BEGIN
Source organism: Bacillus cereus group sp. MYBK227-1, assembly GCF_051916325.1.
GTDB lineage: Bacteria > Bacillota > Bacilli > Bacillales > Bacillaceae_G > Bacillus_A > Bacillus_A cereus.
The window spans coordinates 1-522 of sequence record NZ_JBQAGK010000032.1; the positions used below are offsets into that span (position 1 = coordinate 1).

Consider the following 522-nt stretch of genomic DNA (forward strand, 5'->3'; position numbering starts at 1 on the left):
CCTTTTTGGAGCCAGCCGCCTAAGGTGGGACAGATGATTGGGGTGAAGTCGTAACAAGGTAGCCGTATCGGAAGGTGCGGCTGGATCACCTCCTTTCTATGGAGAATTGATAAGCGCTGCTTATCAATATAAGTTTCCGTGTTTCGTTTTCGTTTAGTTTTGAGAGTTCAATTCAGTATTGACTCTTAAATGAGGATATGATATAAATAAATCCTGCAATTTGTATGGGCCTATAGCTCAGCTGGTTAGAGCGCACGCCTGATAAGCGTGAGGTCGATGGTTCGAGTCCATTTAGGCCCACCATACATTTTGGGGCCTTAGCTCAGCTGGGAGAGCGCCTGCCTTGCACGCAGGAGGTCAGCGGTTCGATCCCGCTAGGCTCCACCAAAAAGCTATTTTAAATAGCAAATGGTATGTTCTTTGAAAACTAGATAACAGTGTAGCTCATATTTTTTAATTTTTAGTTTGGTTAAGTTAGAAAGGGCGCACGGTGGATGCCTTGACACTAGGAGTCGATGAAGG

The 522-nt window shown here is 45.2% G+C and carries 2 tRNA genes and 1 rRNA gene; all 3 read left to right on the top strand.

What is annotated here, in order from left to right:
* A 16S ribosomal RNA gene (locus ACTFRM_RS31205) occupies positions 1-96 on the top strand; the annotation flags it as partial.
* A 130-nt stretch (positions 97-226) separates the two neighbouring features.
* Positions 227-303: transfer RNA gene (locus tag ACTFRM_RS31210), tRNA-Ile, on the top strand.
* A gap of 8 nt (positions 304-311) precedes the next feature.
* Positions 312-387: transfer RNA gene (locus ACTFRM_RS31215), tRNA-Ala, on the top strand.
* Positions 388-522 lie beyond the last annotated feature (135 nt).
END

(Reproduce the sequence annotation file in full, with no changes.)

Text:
Source organism: Bacillus cereus group sp. MYBK227-1, assembly GCF_051916325.1.
GTDB lineage: Bacteria > Bacillota > Bacilli > Bacillales > Bacillaceae_G > Bacillus_A > Bacillus_A cereus.
The window spans coordinates 1-522 of sequence record NZ_JBQAGK010000032.1; the positions used below are offsets into that span (position 1 = coordinate 1).

Consider the following 522-nt stretch of genomic DNA (forward strand, 5'->3'; position numbering starts at 1 on the left):
CCTTTTTGGAGCCAGCCGCCTAAGGTGGGACAGATGATTGGGGTGAAGTCGTAACAAGGTAGCCGTATCGGAAGGTGCGGCTGGATCACCTCCTTTCTATGGAGAATTGATAAGCGCTGCTTATCAATATAAGTTTCCGTGTTTCGTTTTCGTTTAGTTTTGAGAGTTCAATTCAGTATTGACTCTTAAATGAGGATATGATATAAATAAATCCTGCAATTTGTATGGGCCTATAGCTCAGCTGGTTAGAGCGCACGCCTGATAAGCGTGAGGTCGATGGTTCGAGTCCATTTAGGCCCACCATACATTTTGGGGCCTTAGCTCAGCTGGGAGAGCGCCTGCCTTGCACGCAGGAGGTCAGCGGTTCGATCCCGCTAGGCTCCACCAAAAAGCTATTTTAAATAGCAAATGGTATGTTCTTTGAAAACTAGATAACAGTGTAGCTCATATTTTTTAATTTTTAGTTTGGTTAAGTTAGAAAGGGCGCACGGTGGATGCCTTGACACTAGGAGTCGATGAAGG

The 522-nt window shown here is 45.2% G+C and carries 2 tRNA genes and 1 rRNA gene; all 3 read left to right on the top strand.

What is annotated here, in order from left to right:
* A 16S ribosomal RNA gene (locus ACTFRM_RS31205) occupies positions 1-96 on the top strand; the annotation flags it as partial.
* A 130-nt stretch (positions 97-226) separates the two neighbouring features.
* Positions 227-303: transfer RNA gene (locus tag ACTFRM_RS31210), tRNA-Ile, on the top strand.
* A gap of 8 nt (positions 304-311) precedes the next feature.
* Positions 312-387: transfer RNA gene (locus ACTFRM_RS31215), tRNA-Ala, on the top strand.
* Positions 388-522 lie beyond the last annotated feature (135 nt).